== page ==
The quintet’s material was all written or selected by Jay Messer to highlight the band members’ great musical gifts. Jay’s original tunes are accessible to even a casual listener and carry a deeper message to the aficionado. This largely unedited collection of complete takes in the studio, presented in a performance sequence, draws the listener into the best seat in the house.
Fine solos abound in each track, and the arrangements subtly utilize a variety of combinations. The opener, Step Lightly, a wonderful tune by Benny Golson with interludes and a “shout” section, features the tenor sax and flugelhorn combination. Estate becomes orchestral when tenor sax gives way to alto flute. The blend of flugelhorn and the deeper toned flute create an exquisite sound, dark and full. Dreamline, with tenor sax, is classic bop contrafax. The blend of horns and guitar suggests a larger dimension. Summertime recasts the oft-played Gershwin standard in waltz time. Weepin’ is played at a burning tempo that seems very fast…until you hear the closing track. The rarely heard song I Keep Coming Back to Joe’s deserves to be better recognized and this instrumental version should certainly help. Monk’s Ride and Concentration are built on established chord changes, in the process becoming new tunes with familiar undertones. The closer, Sly Exit is really fast. The band tears it up with precision, but not at the expense of feeling.
This recording of a strong individual and group effort will pass the test of time and add greatly to the historic quintet tradition it so exemplifies. Listen…and enjoy!
Bill Goodwin, drummer and producer of The Phil Woods Quintet himself for 37 years.
Rob Faulkner cornet, Felipe Salles tenor,
Dave Santoro bass, Claire Arenius drums
Jay Messer has recorded with the Marion Brown Quintet in NYC for Venus records and with The Paradise City Jazz Band, The Dagnello Quintet and John Norris as well as recordings for Jazz Improv Magazine. He has performed with many Jazz artists including Herb Ellis, Eddy Jones, Tom McClung, Ed Byrne, Steve McCraven, Benny Waters, Eddy Lock, among others. His recordings, a solo guitar CD “Sly Entrance” (2000) and with The Jay Messer Quintet a CD “Bayside” (2001) have received rave reviews from newspapers and international magazines including Jazz Improv and Cadence magazine. Jay’s most recent recordings are; his 2nd solo guitar CD titled “Concentration” released in October, 2010, and a new quintet CD titled “Sly EXIT’ released in August of 2011. Jay relocated to Santa Rosa California in the summer of 2016. He continues to compose, arrange, teach jazz guitar and perform locally and in Paris. www.jaymesser.com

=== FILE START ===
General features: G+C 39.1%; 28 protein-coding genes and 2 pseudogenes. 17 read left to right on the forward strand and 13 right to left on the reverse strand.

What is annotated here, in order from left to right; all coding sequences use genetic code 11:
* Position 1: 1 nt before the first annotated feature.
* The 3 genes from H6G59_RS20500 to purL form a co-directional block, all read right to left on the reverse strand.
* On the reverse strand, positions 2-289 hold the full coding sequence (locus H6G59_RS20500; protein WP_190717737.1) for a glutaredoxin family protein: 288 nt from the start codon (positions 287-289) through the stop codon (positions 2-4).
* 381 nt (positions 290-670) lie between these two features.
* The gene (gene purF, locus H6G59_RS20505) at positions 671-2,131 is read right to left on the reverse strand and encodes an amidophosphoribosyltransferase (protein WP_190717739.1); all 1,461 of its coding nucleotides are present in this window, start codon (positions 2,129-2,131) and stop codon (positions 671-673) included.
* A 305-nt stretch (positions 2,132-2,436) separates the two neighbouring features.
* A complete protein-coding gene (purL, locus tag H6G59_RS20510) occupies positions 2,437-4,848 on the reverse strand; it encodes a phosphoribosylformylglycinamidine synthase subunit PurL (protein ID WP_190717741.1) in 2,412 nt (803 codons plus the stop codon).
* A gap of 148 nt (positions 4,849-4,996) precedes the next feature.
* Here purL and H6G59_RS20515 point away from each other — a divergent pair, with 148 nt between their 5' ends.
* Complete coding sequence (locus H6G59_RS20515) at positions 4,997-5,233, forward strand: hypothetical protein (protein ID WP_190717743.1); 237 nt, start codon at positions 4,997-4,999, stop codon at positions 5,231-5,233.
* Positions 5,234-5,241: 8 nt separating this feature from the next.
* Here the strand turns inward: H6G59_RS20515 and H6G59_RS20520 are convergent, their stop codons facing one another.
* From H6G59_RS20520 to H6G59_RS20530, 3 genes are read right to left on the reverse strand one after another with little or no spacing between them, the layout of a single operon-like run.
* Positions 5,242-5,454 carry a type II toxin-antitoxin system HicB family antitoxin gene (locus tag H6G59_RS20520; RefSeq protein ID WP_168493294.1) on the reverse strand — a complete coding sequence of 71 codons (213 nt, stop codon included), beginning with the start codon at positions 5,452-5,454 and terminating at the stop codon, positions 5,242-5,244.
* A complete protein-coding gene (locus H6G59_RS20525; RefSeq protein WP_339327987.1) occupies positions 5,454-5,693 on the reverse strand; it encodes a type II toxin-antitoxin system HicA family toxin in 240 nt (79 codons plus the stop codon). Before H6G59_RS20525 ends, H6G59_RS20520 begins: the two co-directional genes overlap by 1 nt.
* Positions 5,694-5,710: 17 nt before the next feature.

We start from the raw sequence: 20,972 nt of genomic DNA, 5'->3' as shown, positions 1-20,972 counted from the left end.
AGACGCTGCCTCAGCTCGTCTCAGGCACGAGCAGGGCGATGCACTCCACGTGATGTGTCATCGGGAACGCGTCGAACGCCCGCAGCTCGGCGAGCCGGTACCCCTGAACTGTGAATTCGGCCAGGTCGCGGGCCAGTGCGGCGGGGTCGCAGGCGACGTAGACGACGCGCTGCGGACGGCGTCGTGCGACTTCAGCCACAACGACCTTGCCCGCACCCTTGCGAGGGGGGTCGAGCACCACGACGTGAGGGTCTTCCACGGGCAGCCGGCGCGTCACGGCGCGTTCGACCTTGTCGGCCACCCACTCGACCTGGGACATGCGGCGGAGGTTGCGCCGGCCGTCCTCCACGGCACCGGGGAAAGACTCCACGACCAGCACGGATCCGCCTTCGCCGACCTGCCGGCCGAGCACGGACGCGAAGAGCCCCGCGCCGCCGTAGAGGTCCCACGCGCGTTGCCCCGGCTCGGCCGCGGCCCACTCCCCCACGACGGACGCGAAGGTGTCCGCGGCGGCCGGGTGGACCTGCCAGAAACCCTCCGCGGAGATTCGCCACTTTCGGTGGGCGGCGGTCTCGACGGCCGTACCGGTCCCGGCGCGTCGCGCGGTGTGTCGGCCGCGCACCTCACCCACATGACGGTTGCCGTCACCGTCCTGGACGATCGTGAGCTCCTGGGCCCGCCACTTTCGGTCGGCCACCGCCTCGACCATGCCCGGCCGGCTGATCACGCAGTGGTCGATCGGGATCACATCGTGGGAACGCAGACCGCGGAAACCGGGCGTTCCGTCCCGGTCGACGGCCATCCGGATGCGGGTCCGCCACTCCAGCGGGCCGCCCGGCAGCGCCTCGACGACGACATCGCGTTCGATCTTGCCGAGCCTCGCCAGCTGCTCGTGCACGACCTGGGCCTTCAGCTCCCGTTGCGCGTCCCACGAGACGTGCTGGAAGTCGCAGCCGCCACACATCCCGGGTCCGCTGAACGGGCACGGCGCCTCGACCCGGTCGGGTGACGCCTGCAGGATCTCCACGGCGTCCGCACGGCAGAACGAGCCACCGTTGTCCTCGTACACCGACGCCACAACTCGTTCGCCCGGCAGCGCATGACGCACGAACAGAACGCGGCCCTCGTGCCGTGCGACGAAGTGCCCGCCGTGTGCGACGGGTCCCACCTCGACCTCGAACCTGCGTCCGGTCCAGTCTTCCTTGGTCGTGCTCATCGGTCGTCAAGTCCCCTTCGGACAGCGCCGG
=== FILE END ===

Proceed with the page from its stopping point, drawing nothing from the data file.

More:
Jay Messer performs high quality Jazz with a repertoire from the 1920’s forward to contemporary Jazz composers. His repertoire spans “Fats”Waller, Duke Ellington, Count Basie, Hoagy Carmichael, Cole Porter, the Great American Song Book, Miles Davis, Thelonious Monk, John Coltrane, & Antonio Carlos Jobim.
Jay Messer and his quintet, is Jazz at once readily accessible and subtly nuanced. It’s also simply beautiful”.
John Stifler, The Daily Hampshire Gazette
“ Jay is a very beautiful and interesting guitarist, composer, arranger and a master of the inner line harmony.”
“Messer’s Quintet finds a wealth of riches that allow for another angle of individual expression.”